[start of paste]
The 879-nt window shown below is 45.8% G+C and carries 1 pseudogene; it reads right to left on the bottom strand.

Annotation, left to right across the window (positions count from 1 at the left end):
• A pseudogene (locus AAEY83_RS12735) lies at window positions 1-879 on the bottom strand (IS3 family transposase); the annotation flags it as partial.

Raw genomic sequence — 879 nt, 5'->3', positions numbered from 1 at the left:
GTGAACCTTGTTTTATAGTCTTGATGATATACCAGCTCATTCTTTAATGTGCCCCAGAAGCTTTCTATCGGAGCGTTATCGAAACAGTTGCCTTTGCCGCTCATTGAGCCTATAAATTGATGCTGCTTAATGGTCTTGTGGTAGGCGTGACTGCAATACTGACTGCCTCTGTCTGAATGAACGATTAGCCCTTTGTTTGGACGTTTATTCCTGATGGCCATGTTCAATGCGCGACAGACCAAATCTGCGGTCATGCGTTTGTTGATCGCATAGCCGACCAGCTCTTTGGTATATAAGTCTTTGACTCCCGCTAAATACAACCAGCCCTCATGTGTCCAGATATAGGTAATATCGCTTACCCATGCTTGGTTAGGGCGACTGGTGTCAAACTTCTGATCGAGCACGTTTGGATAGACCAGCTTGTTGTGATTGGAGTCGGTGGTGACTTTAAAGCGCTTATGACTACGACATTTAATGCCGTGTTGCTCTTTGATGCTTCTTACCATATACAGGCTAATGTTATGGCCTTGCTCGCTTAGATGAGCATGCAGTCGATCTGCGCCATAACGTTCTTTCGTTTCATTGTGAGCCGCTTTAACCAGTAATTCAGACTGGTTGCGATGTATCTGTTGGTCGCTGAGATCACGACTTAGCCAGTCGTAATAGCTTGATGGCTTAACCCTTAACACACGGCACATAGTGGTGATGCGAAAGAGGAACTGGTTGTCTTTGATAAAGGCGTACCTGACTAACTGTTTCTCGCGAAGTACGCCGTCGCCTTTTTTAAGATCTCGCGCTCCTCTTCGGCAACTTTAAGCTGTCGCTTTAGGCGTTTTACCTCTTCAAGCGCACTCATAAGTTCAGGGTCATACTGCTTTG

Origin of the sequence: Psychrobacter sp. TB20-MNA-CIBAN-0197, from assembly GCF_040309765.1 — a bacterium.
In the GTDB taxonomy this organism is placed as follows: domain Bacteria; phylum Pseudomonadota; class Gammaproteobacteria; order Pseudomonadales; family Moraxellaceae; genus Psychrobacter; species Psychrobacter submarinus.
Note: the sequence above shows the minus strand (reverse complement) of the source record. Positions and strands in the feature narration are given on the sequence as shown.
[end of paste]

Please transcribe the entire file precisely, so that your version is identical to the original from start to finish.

The 879-nt window shown below is 45.8% G+C and carries 1 pseudogene; it reads right to left on the bottom strand.

Annotation, left to right across the window (positions count from 1 at the left end):
• A pseudogene (locus AAEY83_RS12735) lies at window positions 1-879 on the bottom strand (IS3 family transposase); the annotation flags it as partial.

Raw genomic sequence — 879 nt, 5'->3', positions numbered from 1 at the left:
GTGAACCTTGTTTTATAGTCTTGATGATATACCAGCTCATTCTTTAATGTGCCCCAGAAGCTTTCTATCGGAGCGTTATCGAAACAGTTGCCTTTGCCGCTCATTGAGCCTATAAATTGATGCTGCTTAATGGTCTTGTGGTAGGCGTGACTGCAATACTGACTGCCTCTGTCTGAATGAACGATTAGCCCTTTGTTTGGACGTTTATTCCTGATGGCCATGTTCAATGCGCGACAGACCAAATCTGCGGTCATGCGTTTGTTGATCGCATAGCCGACCAGCTCTTTGGTATATAAGTCTTTGACTCCCGCTAAATACAACCAGCCCTCATGTGTCCAGATATAGGTAATATCGCTTACCCATGCTTGGTTAGGGCGACTGGTGTCAAACTTCTGATCGAGCACGTTTGGATAGACCAGCTTGTTGTGATTGGAGTCGGTGGTGACTTTAAAGCGCTTATGACTACGACATTTAATGCCGTGTTGCTCTTTGATGCTTCTTACCATATACAGGCTAATGTTATGGCCTTGCTCGCTTAGATGAGCATGCAGTCGATCTGCGCCATAACGTTCTTTCGTTTCATTGTGAGCCGCTTTAACCAGTAATTCAGACTGGTTGCGATGTATCTGTTGGTCGCTGAGATCACGACTTAGCCAGTCGTAATAGCTTGATGGCTTAACCCTTAACACACGGCACATAGTGGTGATGCGAAAGAGGAACTGGTTGTCTTTGATAAAGGCGTACCTGACTAACTGTTTCTCGCGAAGTACGCCGTCGCCTTTTTTAAGATCTCGCGCTCCTCTTCGGCAACTTTAAGCTGTCGCTTTAGGCGTTTTACCTCTTCAAGCGCACTCATAAGTTCAGGGTCATACTGCTTTG

Origin of the sequence: Psychrobacter sp. TB20-MNA-CIBAN-0197, from assembly GCF_040309765.1 — a bacterium.
In the GTDB taxonomy this organism is placed as follows: domain Bacteria; phylum Pseudomonadota; class Gammaproteobacteria; order Pseudomonadales; family Moraxellaceae; genus Psychrobacter; species Psychrobacter submarinus.
Note: the sequence above shows the minus strand (reverse complement) of the source record. Positions and strands in the feature narration are given on the sequence as shown.